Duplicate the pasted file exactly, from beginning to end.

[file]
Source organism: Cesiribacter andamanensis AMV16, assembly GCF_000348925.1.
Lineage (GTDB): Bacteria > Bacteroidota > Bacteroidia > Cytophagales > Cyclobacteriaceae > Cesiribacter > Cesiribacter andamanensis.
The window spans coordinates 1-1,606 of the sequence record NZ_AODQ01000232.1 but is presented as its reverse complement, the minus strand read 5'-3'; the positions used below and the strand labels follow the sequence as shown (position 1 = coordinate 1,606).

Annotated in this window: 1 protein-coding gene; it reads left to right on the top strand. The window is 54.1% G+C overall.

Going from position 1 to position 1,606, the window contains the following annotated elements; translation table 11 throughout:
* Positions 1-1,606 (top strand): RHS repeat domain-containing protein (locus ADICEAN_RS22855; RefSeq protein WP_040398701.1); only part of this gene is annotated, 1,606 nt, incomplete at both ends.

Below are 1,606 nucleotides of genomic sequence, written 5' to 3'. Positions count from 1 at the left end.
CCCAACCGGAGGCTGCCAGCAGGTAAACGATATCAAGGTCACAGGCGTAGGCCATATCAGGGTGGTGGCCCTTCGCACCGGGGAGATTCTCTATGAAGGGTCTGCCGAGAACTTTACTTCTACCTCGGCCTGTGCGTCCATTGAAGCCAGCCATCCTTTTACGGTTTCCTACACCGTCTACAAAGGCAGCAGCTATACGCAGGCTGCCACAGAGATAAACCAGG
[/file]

Source organism: Cesiribacter andamanensis AMV16, assembly GCF_000348925.1.
Lineage (GTDB): Bacteria > Bacteroidota > Bacteroidia > Cytophagales > Cyclobacteriaceae > Cesiribacter > Cesiribacter andamanensis.
The window spans coordinates 1-1,606 of the sequence record NZ_AODQ01000232.1 but is presented as its reverse complement, the minus strand read 5'-3'; the positions used below and the strand labels follow the sequence as shown (position 1 = coordinate 1,606).

Annotated in this window: 1 protein-coding gene; it reads left to right on the top strand. The window is 54.1% G+C overall.

Going from position 1 to position 1,606, the window contains the following annotated elements; translation table 11 throughout:
* Positions 1-1,606 (top strand): RHS repeat domain-containing protein (locus ADICEAN_RS22855; RefSeq protein WP_040398701.1); only part of this gene is annotated, 1,606 nt, incomplete at both ends.

Below are 1,606 nucleotides of genomic sequence, written 5' to 3'. Positions count from 1 at the left end.
CCCAACCGGAGGCTGCCAGCAGGTAAACGATATCAAGGTCACAGGCGTAGGCCATATCAGGGTGGTGGCCCTTCGCACCGGGGAGATTCTCTATGAAGGGTCTGCCGAGAACTTTACTTCTACCTCGGCCTGTGCGTCCATTGAAGCCAGCCATCCTTTTACGGTTTCCTACACCGTCTACAAAGGCAGCAGCTATACGCAGGCTGCCACAGAGATAAACCAGG